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Oral Health Care Basics: Getting to the Nitty Gritty

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In order to maintain a healthy body and mouth, consuming vitamin-rich foods and little fat is key. But it's easy to forget about the basics of well-maintained teeth and gums in a society that focuses on overarching preventative and treatment options. It's not to say that those measures are not beneficial, because they are, but it won't get you far if you aren't following the golden rules of oral health.

Check the ingredients
The ingredients in your toothpaste and mouthwash can play a major role in the health of your mouth. While you might be looking for the tube that offers a pristine white smile or minty fresh breath, it's important to make sure you're not falling for gimmicks. Always check the ingredients to make sure there are no drying agents, like sodium lauryl sulfate or alcohol, which can cause more harm than good. Natural is the way to go with toothpastes and mouthwash because they will not irritate sensitive gums or teeth, but they will still work to get rid of anaerobic bacteria and leave lasting freshness in your mouth.

Invest in a toothbrush
Purchasing a flimsy $2 toothbrush isn't going to do you much good when you're brushing your teeth, and it won't last as long as a slightly more expensive one. A power or electric toothbrush with soft bristles will rinse away dental plaque without scrubbing the enamel away. Once the colors of the bristles begin to wear away, it's time to buy a new device or replacement head.

Learn how to brush
This may sound silly, but a lot of people don't know the proper way to brush their teeth. According to the American Dental Association, there are six basic techniques for getting the entire mouth clean. Begin with the toothbrush at a 45-degree angle at the gumline and brush back and forth in short, quick motions. Then, brush the outer surfaces of the teeth from all the way in the back of the mouth to the front. Brushing the inner tooth surfaces is just as important as well, which many people forget about because this area isn't seen by anyone else. Then, get the chewing surfaces of the teeth, where food particles tend to get stuck, as well as the inside surface of the top and bottom front teeth. Last but not least, make sure to brush the tongue, where a large amount of anaerobic bacteria reside.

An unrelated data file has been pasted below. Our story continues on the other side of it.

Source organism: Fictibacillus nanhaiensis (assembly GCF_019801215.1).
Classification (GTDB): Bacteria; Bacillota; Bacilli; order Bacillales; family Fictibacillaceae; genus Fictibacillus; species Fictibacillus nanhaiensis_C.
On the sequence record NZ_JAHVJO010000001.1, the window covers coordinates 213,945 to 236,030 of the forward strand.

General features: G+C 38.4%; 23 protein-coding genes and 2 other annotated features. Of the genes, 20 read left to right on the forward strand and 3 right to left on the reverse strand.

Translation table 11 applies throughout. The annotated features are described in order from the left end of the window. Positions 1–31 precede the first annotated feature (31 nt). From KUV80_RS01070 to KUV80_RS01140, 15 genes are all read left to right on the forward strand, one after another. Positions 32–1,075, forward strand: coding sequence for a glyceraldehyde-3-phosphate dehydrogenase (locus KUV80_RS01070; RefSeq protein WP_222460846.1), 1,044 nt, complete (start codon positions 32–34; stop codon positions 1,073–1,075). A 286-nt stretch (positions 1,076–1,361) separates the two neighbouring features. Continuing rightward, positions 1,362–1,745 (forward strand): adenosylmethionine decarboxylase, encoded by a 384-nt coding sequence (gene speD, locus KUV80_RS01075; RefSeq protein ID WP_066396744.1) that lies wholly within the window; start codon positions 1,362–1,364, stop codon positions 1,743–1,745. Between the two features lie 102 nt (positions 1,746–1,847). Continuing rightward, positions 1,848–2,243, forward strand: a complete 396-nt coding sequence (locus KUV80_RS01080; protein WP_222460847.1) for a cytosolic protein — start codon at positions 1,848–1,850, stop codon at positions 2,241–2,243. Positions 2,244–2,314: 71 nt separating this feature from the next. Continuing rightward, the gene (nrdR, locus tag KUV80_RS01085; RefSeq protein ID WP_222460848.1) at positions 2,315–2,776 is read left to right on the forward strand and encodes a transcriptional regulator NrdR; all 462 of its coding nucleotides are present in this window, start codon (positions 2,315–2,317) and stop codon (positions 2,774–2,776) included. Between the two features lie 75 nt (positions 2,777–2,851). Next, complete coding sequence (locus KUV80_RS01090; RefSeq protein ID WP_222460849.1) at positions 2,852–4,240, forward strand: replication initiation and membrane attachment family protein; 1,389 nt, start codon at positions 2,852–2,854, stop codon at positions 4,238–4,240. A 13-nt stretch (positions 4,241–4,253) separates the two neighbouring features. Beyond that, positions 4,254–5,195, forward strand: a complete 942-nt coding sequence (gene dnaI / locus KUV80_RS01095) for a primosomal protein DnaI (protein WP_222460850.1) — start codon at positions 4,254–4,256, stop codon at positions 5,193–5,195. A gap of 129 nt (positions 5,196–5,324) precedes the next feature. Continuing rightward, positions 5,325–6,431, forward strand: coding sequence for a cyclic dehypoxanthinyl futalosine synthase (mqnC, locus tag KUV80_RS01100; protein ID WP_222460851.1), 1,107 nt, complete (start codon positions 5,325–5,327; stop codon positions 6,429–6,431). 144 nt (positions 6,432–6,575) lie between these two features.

Don't forget to floss
After cleaning the nooks and crannies of the teeth, there may still be some dental plaque, food particles and bacteria caught in the cracks between all of the teeth. Although the toothbrush does its best to get into tight areas, there are some spots that are literally unreachable. Floss gets between those crevices to loosen things up. Cut off about 18 inches of floss and wrap it around the middle fingers of each hand so that it is tight, and grip it with the thumb and forefinger. Get below the gumline and the sides of the teeth.

Regular cleanings
No matter how many apples you eat or natural bacteria-fighting herbs you add to your diet, regular teeth cleanings are a must-do for good oral health. While brushing each day helps to get rid of plaque that accumulates at the teeth, sometimes that plaque turns into a hard substance called tartar. Tartar is more porous than plaque, so it absorbs stains much more easily, making your teeth look older -- and in turn, you will look older. Once tartar appears, it can only be removed by a dental hygienist or dentist who uses special instruments to get below the gumline. This is why dental hygienists scrape your teeth with a hook-like apparatus.

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